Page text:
Vancouver International Centre for Contemporary Asian Art

Unseen Garden

Unseen Garden

Chris Hamamoto & Federico Pérez Villoro


Curated by Diane Hau Yu Wong

March 1 – March 29, 2024

Opening: March 1, 5 – 8 PM

Gallery Hours: Wednesday to Saturday, 12 PM – 6 PM

The relationships between images and language are in a process of being computationally established due to the recent mass adoption of machine vision. These systems are constantly iterated upon and retooled to perform “better.” Yet communication goes both ways, and humans are also learning to speak the language of computers — or rather adjusting our colloquial speech to their understanding. This exhibition explores these developments through the in-transferability of meaning between text and images, and the politics behind organizing visual content into semantic structures. 

Unseen Garden is a technical reenactment of NeuralTalk, an early image-to-text software that pioneered automatic image interpretation. Rather than simply labeling an image with metadata, NeuralTalk attempts to determine relationships among the objects it recognizes, using the statistics of formal composition to determine intent. By experimenting with this technology using unexpected inputs, the pieces included in this exhibition make explicit the unstable relation between images and their conceptual representations.

The projected video A Shadow of a Man in the Mirror uses footage of a United States propaganda film meant to illustrate the economic value of manual labor and of industrial tools. Re-edited with auto-captioning by the custom software, the piece creates a computational mise en scène — portraying how the relationships to our hands have changed since the advent of the smartphone. Near the entrance to the gallery a website displays a roulette of images taken from NeuralTalk’s demo website, highlighted for their unintentional humour and vexing nature. 

The centrepiece features timelapses of flowers blooming and decaying — each of the four monitors in the greenhouse structure displaying the model at a different stage of training. The algorithms over-identifies human forms due to their architecture. By applying the software to images of plants in stages of transformation, this exploration makes cite of the anthropocentric mischaracterization coded into computers and the limited capabilities of machine vision when confronted with information that falls outside of a specific worldview.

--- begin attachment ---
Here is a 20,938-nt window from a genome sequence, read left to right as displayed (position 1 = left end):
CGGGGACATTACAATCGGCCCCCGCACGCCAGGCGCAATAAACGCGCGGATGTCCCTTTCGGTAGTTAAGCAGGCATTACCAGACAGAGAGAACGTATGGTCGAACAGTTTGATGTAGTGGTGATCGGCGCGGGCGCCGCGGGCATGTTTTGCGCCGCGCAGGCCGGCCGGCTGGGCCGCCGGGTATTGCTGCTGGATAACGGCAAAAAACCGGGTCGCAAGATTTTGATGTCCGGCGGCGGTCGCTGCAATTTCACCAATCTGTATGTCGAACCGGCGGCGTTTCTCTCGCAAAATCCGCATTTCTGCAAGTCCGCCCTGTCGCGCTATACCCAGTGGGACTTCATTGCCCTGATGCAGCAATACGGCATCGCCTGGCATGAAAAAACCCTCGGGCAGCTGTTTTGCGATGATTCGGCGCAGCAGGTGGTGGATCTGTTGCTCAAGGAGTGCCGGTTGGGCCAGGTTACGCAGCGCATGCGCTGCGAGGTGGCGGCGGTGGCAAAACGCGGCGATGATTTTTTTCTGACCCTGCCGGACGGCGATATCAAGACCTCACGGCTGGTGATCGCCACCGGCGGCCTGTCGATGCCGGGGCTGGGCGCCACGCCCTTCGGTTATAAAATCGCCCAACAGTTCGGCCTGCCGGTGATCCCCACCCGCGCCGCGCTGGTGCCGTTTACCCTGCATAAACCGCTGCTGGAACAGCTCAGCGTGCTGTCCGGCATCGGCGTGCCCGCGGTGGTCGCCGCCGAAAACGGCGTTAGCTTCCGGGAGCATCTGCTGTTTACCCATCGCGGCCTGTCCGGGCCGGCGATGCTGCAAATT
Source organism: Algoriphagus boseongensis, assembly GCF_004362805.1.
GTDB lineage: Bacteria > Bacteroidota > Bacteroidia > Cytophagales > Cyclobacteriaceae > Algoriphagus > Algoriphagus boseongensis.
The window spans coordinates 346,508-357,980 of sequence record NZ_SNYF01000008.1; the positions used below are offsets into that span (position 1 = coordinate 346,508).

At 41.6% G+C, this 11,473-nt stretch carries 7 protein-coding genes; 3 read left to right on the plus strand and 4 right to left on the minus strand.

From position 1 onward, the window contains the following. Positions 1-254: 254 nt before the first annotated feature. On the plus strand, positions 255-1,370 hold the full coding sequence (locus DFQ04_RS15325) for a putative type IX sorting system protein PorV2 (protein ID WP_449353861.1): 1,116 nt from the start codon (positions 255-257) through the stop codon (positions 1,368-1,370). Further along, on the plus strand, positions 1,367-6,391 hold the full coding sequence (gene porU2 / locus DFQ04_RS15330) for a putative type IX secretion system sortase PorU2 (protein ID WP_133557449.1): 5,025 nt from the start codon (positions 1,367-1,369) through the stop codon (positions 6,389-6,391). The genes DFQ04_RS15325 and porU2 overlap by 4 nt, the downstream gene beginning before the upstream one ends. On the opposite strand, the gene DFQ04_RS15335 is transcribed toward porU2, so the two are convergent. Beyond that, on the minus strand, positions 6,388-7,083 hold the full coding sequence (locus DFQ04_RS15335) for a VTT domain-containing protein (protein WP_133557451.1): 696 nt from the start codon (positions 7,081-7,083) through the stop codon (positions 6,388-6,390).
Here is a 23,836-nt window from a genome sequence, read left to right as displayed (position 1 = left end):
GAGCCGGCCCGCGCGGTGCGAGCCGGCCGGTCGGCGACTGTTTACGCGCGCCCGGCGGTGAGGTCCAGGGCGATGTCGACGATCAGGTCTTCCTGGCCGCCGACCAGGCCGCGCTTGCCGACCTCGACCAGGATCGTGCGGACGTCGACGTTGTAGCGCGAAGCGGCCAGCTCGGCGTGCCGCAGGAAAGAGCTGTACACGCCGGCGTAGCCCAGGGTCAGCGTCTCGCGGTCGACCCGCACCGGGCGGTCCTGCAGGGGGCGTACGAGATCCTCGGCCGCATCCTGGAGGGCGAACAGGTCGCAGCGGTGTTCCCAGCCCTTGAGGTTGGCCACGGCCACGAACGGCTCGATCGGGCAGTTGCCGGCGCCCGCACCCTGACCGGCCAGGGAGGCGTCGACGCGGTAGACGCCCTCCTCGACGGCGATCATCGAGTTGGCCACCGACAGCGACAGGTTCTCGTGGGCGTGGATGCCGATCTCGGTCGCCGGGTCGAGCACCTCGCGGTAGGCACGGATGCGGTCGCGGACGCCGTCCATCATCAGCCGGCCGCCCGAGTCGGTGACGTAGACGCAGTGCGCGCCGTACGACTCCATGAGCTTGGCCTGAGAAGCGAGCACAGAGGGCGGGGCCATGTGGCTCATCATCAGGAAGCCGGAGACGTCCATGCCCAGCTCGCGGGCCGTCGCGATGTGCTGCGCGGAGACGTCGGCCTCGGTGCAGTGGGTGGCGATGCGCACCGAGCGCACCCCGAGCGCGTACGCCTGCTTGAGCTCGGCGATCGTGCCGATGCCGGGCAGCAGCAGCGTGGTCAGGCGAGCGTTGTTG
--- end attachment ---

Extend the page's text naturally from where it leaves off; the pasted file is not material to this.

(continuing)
The ability for computers to segment and operationalize visuals as textual data marks a major shift in photographs today. With different fields of artificial intelligence meeting in the complexity of linguistics, their implications extend beyond vision to the ways in which societies are conceptually organized and the categories through which the world around us is programmatically narrowed.

Read Jayne Wilkinson’s essay on the exhibition, here.

Check out the namesake web-based project, Unseen.Garden, here.

Artist Biography:

Chris Hamamoto and Federico Pérez Villoro’s collaborative work investigates the impact of emerging technologies in contemporary culture and politics.

Chris is based in Seoul, South Korea and works as a designer and educator. He is an assistant professor at Seoul National University, and has taught at Rhode Island School of Design, California College of the Arts, and University of San Francisco.

Federico is an artist and researcher living and working in Mexico City. In 2019, he founded Materia Abierta, a summer school on theory, art, and technology and has served as a faculty at the Rhode Island School of Design and the California College of the Arts.

Chris and Federico have lectured as schools such as ETH Zurich, Rutgers University, CalArts, The New School, UNAM, KARTs, and Hongik University and their work has been exhibited, published and recognized by institutions such as Printed Matter, the Walker Art Center, OCAT Shenzhen, The Serving Library, Gwangju Design Biennale, IDEA Magazine, and the Yerba Buena Center for the Arts.

Special Thanks to: Dyana Kim, Ellie Chung, Greg Monroe, Henry Heng Lu, Soyeong Park, Tiger Dingsun

Supported by BC Arts Council and the New Faculty Startup Fund from Seoul National University

Centre A would like to acknowledge the generous support of Canada Council for the Arts, BC Arts Council, and Vancouver City Council, the Simon Fraser University David Lam Centre, and the Toshiaki Ogasawara Memorial Foundation for the realization of this exhibition.


Accessibility: The gallery is wheelchair and walker accessible. If you have specific accessibility needs, please contact us at (604) 683-8326 or [email protected]. Centre A is situated on the unceded territories of the Musqueam, Squamish, and Tsleil-Waututh peoples. We honour, respect, and give thanks to our hosts.